Desserts are integral to Japanese culture, with daifuku and mochi being the most popular.
You can now enjoy these delicacies globally thanks to cultural interactions, but how do you tell them apart?
Mochi is a Japanese pounded rice cake made from glutinous rice, while daifuku is a Japanese wagashi (confection) traditionally made by stuffing mochi with a savory red bean paste.
While the fillings for daifuku may change to produce a wide variety of snacks, its traditional recipe remains almost the same.
What Is The Difference Between Daifuku And Mochi?
The rule of thumb is that all daifuku are mochi, but not all mochi is daifuku.
You can enjoy a sumptuous mochi, but you cannot eat daifuku without first preparing the mochi.
Let’s take you through the key differences.
Mochi is delicate and tender.
Eating mochi often feels like chewing gum due to glutinous rice properties.
On the other hand, daifuku can have a fine, crispy, or coarse texture depending on the baker’s preference.
The filling used in making the daifuku also determines the texture, with red bean paste giving off a grainy texture.
Mochi has a mildly sweet and starchy flavor without adding syrups and garnishes.
Despite mochi being available in different colors and shapes, it usually retains a deep flavor.
Traditionally daifuku has a sweet flavor, but currently, it has no distinctive flavor.
The type of filling and sweetener you opt for will determine how the confection will taste.
Usually, mochi has no fillings. It only contains the additives introduced before the steaming of the mixture.
In retrospect, you can use many types of filling for making daifuku.
Besides red bean paste, you can also use white bean paste, chestnut cream, or a blend of the pastes with fresh fruits.
Some common fruits are:
- whole strawberries (ichigo)
- plums (ume)
- and peaches
Overall, the preparation of mochi is quite simple and time conscious.
You can achieve a higher yield of mochi in a considerably short period. However, daifuku is quite labor intensive.
You have to individually fold each daifuku to secure the filling before moving on to the next.
Furthermore, garnishing the dessert also adds to the workload.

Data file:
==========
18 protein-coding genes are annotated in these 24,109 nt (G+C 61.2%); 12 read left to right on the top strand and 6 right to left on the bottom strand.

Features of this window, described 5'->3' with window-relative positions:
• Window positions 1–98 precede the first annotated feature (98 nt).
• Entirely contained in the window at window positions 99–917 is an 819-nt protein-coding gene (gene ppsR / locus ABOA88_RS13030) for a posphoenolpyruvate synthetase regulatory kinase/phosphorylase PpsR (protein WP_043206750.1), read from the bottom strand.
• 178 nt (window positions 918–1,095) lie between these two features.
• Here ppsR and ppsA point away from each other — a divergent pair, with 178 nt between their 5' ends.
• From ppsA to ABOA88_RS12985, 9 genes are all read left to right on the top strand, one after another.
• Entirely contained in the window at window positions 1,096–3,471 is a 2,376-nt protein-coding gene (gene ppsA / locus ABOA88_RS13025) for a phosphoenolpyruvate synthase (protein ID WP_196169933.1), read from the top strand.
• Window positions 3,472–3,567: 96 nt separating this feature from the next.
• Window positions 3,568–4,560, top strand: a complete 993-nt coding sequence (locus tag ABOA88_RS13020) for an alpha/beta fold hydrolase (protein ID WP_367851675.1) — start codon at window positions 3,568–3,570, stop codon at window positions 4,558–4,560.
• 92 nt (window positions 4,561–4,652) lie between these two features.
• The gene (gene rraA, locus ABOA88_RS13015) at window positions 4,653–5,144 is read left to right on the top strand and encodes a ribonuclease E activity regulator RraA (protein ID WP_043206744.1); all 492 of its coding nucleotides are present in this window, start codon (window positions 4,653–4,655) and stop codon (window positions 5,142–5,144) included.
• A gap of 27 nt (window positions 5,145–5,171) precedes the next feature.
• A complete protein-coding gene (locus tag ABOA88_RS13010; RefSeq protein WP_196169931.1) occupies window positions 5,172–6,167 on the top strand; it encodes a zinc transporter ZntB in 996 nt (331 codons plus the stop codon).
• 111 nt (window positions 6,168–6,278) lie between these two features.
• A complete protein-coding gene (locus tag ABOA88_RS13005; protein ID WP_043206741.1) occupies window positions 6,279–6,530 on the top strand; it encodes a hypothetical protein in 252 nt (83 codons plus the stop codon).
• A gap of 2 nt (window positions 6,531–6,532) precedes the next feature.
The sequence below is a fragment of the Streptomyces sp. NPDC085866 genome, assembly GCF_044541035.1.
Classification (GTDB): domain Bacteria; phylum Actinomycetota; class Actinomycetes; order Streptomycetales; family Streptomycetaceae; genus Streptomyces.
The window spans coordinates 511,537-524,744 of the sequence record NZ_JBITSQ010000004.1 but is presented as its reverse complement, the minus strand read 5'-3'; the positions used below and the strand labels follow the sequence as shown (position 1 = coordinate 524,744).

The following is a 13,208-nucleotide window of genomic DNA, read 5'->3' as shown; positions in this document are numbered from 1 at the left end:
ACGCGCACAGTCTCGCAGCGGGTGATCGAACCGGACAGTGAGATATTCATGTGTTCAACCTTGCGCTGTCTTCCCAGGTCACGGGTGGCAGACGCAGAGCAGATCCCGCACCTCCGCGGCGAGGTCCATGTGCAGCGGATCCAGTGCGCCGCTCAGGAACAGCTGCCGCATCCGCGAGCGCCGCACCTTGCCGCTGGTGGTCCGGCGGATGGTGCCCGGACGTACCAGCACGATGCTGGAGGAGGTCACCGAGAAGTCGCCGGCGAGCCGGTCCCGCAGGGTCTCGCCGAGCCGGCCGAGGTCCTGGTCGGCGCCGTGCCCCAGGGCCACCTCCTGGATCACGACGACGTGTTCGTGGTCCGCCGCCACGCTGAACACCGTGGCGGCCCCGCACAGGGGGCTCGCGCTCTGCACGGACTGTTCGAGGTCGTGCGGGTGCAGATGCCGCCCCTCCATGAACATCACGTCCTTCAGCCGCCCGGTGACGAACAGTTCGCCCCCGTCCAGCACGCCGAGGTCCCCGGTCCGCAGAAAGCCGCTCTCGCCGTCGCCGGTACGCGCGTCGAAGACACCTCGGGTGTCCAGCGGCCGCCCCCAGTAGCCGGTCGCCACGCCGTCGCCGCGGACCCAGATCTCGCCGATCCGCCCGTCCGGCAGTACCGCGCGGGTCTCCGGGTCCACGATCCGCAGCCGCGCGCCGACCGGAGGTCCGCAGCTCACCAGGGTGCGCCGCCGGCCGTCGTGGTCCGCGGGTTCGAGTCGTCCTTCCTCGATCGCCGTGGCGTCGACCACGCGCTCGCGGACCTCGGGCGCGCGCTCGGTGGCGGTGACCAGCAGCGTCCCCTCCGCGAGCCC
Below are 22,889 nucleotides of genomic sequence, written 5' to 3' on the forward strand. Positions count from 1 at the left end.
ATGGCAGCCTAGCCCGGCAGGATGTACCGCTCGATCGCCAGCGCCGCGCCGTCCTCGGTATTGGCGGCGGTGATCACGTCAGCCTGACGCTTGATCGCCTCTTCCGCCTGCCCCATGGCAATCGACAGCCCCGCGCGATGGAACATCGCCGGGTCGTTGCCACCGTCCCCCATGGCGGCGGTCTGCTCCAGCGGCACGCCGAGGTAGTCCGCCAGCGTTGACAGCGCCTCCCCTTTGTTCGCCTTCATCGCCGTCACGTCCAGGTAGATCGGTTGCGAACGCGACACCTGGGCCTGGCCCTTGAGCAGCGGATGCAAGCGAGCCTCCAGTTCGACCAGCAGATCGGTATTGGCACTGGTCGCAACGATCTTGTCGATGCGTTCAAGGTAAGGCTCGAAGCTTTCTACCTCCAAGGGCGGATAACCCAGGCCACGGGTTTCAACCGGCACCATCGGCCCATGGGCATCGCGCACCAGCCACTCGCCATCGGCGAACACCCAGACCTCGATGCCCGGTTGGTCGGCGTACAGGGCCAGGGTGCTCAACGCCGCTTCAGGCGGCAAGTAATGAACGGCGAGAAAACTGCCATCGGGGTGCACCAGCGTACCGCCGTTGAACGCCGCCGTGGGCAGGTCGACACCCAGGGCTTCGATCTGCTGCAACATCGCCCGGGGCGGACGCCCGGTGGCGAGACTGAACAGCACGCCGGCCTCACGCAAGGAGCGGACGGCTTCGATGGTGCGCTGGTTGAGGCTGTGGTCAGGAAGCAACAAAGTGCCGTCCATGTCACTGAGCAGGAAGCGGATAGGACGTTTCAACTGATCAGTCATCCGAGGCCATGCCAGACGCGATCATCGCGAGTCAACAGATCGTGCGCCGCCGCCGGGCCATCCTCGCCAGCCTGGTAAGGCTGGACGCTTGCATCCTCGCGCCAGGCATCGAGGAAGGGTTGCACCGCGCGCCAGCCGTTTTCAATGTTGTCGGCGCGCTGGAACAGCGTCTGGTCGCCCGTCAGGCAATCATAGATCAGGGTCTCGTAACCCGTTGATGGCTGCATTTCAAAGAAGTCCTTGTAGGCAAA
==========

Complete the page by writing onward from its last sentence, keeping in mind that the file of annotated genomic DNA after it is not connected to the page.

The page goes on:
What Are The Similarities Between Daifuku And Mochi?
The only similarity between daifuku and mochi is that they both stem from sticky rice.
You can make them with pounded rice or grind them to form rice flour/ powder.
Consequently – The cooking method is similar (steaming) to daifuku requiring a few additional steps to get it ready.
How Daifuku And Mochi Are Made
Since daifuku is made from mochi, let’s start by showing you how to make Mochi:
- Sticky/Glutinous rice. This type of rice is an essential ingredient for making mochi. It is low in amylose starch which is responsible for the rice grains sticking together when you cook it. If you use any other rice, you will have a different product altogether.
- Ground the rice. It involves pounding the sticky rice until you end up with slurry.
- Add salt, sugar, or any other additives. Naturally, the slurry is white in color and bland. Mixing the slurry with the additives gives it flavor and allows you to make different recipes.
- Steaming. To cook mochi, steam the mixture on a steamer tray with a parchment lining. Alternatively, you can wrap it in cheesecloth. All this is to prevent the mochi from getting too moist, which interferes with the adhesiveness of the mochi, and the rice particles will typically start to fall apart.
- Rolling. After cooking or steaming the slurry for 30-40 minutes, the mochi is ready. Cut it into smaller pieces and roll it into balls of the requisite size.
You can eat the mochi in its original state or glaze it with any plant-based natural sweetener, be it honey or maple syrup.
To make daifuku, Step 5 above is not the final process.
A new sequence of events begins after your mochi is ready: